Veterinary Chris Hong
Registered Psychologist
Veterinary Chris HongVeterinary Chris Hong
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Migration has been a fundamental part of human history. We can argue that modern societies have been shaped and continue to evolve through both large-scale and individual migration. In today's globalized world, with a connected, virtualized, and digital economy, as well as the ability to traverse vast distances in mere hours, migration is taking on new dimensions and significance. Our lives can transform drastically in the blink of an eye, and this transformation has profound effects on our identity, thoughts, emotions, and behaviour.

It's crucial to recognize that migration doesn't merely entail a change in physical location but also a profound shift in our psychosocial makeup linked to the transition. In other words, migration, beyond the obvious change in geography, represents a swift alteration in culture, surroundings, norms, customs, routines, language, social connections, family, employment, and interpersonal dynamics. Migration brings about a collision of two worlds: the familiar and the unknown, the known and the potentially uncomfortable. It requires us to release preconceived notions about who we are and embrace a life where navigating uncertainty and discomfort is the unavoidable initial step. Consequently, it's unsurprising that migration inherently involves a multitude of psychological challenges and complex experiences. In essence, migration equates to a type of grieving process.

This is where the concept of migratory grief becomes essential. Understanding this concept is non-negotiable when it comes to comprehending migration from a psychological standpoint. In Australia, a nation founded and continually enriched by migration, comprehending the concept of migratory grief is imperative to establish effective mental health treatments for prevention and support. Migratory grief, like any form of grief, when left unexamined, unexperienced, or unaccepted, can lead to a cascade of complex symptoms, including psychological suffering, depression, and anxiety. Research suggests that achieving full psychological adjustment after migration can take around a decade, and migratory grief, like ambivalent grief in general, is something that one never completely overcomes. From my perspective as a migrant, a man, and a psychologist, understanding migratory grief through my own experience has been both challenging and profoundly enlightening.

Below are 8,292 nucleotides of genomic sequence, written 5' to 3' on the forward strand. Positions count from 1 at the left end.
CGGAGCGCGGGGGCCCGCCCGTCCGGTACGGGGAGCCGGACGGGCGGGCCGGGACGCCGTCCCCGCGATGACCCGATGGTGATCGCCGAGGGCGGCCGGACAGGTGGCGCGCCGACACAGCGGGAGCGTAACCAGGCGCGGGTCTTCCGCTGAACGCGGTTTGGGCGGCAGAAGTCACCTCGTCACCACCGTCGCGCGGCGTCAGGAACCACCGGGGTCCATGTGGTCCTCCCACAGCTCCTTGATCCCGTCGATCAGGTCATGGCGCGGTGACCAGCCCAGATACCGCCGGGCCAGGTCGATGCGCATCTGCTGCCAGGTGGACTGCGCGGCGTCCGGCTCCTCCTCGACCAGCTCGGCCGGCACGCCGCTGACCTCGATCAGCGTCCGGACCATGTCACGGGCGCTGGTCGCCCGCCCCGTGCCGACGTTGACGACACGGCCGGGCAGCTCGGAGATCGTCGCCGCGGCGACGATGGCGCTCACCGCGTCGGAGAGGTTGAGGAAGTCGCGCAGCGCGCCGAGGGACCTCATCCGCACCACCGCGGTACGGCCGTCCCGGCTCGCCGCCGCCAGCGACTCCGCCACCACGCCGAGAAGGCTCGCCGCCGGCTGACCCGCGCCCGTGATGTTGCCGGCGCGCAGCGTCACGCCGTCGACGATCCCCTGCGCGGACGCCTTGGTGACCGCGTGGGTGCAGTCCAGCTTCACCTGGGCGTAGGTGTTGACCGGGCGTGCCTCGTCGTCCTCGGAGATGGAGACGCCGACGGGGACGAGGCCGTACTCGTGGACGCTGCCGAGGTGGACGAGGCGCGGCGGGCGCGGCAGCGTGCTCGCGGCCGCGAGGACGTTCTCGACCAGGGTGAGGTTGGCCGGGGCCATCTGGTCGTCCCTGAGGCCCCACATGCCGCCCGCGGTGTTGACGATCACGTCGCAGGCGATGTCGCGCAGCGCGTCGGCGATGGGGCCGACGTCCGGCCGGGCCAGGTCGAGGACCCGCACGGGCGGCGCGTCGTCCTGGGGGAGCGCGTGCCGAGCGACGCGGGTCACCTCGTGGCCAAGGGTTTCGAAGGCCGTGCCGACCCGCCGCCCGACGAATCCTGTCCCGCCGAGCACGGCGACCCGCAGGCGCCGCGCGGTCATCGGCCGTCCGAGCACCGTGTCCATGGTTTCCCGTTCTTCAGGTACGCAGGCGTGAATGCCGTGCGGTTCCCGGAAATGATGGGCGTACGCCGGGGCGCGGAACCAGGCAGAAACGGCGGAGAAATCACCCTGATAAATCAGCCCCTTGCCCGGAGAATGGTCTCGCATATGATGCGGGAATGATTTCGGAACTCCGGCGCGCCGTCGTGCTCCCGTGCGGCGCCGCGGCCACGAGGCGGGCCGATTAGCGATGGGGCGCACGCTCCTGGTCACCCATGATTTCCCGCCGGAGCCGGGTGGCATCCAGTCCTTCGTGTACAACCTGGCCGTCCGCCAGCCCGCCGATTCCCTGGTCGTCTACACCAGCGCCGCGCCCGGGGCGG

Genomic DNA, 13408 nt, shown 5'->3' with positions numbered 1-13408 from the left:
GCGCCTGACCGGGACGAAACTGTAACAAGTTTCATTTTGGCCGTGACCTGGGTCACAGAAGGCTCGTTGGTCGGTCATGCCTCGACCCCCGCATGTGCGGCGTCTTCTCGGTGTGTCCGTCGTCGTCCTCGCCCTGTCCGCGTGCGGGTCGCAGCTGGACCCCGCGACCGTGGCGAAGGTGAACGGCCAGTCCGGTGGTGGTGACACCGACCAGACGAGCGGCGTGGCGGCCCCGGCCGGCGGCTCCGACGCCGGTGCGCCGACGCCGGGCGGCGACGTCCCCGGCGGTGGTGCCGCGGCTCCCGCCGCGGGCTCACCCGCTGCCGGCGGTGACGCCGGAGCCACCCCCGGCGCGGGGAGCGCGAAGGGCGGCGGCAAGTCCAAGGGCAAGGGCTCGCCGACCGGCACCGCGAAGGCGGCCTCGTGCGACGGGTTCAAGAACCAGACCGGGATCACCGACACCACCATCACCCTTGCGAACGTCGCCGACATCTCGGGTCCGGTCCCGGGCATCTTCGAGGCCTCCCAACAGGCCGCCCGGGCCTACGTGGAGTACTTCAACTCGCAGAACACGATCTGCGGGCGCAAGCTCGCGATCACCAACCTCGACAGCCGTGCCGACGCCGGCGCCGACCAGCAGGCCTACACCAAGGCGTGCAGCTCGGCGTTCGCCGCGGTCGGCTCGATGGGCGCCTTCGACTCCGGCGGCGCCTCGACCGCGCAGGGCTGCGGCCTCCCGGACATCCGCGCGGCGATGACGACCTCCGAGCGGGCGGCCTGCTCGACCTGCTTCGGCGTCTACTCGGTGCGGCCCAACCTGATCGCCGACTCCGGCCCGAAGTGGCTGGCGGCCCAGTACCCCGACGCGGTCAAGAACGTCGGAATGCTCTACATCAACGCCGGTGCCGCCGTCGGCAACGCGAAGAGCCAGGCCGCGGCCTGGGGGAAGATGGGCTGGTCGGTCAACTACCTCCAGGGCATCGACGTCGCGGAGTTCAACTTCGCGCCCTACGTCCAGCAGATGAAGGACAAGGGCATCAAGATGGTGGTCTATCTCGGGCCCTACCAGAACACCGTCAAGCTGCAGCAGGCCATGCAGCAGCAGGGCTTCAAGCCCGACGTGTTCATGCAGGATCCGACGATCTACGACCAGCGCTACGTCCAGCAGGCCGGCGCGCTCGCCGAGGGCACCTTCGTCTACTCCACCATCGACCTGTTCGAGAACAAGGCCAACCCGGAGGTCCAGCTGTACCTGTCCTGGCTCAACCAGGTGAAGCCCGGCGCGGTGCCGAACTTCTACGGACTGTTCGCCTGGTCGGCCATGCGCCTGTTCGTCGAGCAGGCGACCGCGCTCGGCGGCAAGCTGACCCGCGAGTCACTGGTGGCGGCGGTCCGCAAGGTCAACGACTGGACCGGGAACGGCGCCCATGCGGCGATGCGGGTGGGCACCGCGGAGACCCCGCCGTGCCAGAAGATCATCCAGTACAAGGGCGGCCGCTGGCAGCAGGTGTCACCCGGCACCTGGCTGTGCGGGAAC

Particularly among males, migratory grief can prove exceptionally intricate due to gender expectations—both internal and external. We are often expected to embody strength and capability, attributes that we sometimes mistakenly conflate with the denial and avoidance of our more intricate emotions. Courageously seeking help and embracing vulnerability is often misinterpreted as weakness, even though it signifies quite the opposite. Acknowledging our humanity in all its complexities is one of the most courageous acts we can undertake as men. When migrating as part of a couple or family, societal expectations around gender roles can create added pressure to constantly exhibit strength, be driven by ambition, and pursue goals relentlessly. Although this drive aligns with the purpose of migration, it can inadvertently lead to questioning our masculinity when the signs of migratory grief and cultural shock emerge. At these moments, we may doubt ourselves, attacking our own worth as if something were inherently wrong, when, in truth, we are simply undergoing a profoundly human experience. It's during these times that we may retreat into isolation as a defense mechanism, grounded in shame, rather than seeking connection and continuing to adapt to our new place of residence.

To effectively manage migratory grief as men, it is advisable to cultivate a capacity for compassionate self-reflection. Revisiting and embracing the habits, hobbies, sports, and activities that are part of our core identity is crucial, as is integrating new interests from the culture we've embraced. Recognizing that perpetual strength and stoicism are not required and that healthy masculinity includes the ability to acknowledge, manage, and express our emotions is essential. Self-care for both our bodies and minds should be viewed as a guiding life philosophy. It's acceptable to go to the gym, make language mistakes in your attempts to master a new tongue, admit ignorance in certain matters, become a learner again, feel nostalgia for your home country while appreciating your new surroundings, and, above all, ask for support when needed. These actions are all manifestations of self-respect and personal responsibility. These actions come with an opportunity for growth and the development of a more profound and integral notion of healthy masculinity.

Felipe Arenas Ortiz

Colombian – Australian



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